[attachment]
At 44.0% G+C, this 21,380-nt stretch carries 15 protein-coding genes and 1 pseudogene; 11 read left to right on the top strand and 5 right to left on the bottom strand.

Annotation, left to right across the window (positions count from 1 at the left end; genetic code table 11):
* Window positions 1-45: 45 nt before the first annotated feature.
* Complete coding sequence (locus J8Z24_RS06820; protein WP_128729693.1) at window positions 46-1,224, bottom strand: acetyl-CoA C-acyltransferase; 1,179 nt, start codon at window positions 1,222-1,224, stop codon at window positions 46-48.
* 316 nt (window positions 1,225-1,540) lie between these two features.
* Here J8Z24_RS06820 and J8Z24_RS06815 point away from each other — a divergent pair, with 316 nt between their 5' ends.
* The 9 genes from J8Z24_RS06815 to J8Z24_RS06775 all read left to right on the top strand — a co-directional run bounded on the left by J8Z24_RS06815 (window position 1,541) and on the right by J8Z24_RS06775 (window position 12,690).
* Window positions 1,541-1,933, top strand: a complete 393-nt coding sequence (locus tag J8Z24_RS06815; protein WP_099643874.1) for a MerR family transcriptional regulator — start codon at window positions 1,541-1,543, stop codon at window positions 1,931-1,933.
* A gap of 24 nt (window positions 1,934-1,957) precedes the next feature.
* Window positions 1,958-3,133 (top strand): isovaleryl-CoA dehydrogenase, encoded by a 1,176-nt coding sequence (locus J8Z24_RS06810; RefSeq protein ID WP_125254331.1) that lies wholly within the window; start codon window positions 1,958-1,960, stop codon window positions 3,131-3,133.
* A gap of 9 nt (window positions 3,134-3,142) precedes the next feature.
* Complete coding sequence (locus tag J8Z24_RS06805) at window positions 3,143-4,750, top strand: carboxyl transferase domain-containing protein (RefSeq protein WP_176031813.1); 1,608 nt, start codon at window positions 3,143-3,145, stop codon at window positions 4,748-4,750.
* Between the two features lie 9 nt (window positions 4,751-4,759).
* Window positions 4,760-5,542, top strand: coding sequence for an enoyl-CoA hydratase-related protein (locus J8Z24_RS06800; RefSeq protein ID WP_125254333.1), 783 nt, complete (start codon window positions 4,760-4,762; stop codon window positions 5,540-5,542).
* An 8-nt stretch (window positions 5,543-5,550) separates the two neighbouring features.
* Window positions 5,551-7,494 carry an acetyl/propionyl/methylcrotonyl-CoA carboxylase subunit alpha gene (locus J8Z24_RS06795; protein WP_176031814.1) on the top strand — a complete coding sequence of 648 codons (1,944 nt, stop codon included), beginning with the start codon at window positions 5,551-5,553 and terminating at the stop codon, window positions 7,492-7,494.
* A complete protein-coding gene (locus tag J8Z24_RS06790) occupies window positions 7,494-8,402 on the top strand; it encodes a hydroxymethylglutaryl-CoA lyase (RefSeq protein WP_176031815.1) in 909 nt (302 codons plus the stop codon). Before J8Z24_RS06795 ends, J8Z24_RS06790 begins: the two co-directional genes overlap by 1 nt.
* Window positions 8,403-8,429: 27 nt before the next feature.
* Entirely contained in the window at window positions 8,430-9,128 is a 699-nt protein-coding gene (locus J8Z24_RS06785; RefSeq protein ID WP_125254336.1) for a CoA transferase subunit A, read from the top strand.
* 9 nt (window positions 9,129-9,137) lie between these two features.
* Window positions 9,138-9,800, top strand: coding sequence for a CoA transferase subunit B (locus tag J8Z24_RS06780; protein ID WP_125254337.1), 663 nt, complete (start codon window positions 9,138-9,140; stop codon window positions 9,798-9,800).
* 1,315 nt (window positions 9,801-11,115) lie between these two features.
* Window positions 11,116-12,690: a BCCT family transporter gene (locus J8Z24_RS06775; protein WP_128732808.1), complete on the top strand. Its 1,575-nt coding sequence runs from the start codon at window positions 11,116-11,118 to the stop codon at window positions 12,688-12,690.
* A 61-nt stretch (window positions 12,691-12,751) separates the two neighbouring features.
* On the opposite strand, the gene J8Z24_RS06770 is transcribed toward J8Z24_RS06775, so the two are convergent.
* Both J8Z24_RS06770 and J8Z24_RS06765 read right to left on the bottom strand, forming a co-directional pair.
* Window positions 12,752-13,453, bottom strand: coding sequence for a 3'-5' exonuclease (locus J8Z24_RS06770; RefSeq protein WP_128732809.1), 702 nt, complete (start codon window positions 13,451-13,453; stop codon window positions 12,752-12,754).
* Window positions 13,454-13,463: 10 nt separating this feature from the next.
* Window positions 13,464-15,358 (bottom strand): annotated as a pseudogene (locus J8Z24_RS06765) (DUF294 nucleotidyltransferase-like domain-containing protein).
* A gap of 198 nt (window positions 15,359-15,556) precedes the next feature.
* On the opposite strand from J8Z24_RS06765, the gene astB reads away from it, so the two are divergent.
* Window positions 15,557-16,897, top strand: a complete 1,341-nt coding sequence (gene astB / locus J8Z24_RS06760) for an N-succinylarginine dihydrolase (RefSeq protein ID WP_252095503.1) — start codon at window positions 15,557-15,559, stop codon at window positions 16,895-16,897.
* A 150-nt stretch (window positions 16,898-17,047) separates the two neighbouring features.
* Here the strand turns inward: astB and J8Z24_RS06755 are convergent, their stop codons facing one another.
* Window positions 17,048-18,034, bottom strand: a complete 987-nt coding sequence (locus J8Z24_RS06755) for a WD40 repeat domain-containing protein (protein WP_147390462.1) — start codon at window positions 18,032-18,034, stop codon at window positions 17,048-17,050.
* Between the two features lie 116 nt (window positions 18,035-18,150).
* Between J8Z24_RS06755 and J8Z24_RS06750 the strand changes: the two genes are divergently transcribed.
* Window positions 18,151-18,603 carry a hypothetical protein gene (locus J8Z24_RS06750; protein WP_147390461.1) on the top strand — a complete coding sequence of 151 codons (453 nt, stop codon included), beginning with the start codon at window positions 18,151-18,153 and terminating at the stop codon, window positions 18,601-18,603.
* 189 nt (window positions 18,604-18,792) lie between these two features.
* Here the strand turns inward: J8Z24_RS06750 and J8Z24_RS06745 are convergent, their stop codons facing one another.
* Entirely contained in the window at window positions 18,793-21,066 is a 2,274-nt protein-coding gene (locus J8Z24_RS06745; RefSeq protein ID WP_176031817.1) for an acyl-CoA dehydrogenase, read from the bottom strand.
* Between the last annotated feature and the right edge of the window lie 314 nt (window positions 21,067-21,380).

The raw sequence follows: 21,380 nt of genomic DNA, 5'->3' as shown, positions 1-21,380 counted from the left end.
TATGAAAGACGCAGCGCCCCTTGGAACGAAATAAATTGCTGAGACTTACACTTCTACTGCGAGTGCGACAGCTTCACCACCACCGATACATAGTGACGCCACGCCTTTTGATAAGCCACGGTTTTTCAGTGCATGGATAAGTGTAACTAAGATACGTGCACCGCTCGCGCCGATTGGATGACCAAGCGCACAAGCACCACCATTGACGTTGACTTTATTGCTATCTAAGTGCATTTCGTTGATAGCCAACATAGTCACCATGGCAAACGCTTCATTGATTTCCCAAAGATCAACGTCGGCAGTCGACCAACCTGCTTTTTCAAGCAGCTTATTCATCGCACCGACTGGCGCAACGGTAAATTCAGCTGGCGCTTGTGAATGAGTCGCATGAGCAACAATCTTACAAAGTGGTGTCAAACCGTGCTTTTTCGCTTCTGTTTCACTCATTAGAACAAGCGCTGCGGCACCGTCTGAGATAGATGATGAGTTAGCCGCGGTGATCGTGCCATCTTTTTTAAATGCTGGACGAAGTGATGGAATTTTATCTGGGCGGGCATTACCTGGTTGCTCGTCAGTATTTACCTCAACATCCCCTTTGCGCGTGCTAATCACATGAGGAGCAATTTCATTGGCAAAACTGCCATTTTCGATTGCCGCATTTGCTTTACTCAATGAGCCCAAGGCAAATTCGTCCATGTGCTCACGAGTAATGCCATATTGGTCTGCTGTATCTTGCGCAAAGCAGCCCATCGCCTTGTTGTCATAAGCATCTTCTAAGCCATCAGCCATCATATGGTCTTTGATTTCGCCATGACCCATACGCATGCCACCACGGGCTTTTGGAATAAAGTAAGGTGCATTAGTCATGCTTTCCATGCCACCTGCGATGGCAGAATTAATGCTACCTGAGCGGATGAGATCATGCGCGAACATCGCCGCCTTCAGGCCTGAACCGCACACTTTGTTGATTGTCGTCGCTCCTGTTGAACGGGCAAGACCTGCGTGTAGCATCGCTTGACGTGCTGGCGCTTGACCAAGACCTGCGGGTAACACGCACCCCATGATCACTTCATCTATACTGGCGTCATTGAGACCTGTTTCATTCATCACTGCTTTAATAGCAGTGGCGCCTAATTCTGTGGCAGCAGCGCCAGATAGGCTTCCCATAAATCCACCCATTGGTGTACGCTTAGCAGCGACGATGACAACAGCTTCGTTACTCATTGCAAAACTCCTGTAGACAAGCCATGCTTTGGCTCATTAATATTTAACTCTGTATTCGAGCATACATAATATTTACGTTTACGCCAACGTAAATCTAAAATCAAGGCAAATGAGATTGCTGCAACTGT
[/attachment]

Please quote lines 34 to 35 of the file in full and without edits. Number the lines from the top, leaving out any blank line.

* Here the strand turns inward: astB and J8Z24_RS06755 are convergent, their stop codons facing one another.
* Window positions 17,048-18,034, bottom strand: a complete 987-nt coding sequence (locus J8Z24_RS06755) for a WD40 repeat domain-containing protein (protein WP_147390462.1) — start codon at window positions 18,032-18,034, stop codon at window positions 17,048-17,050.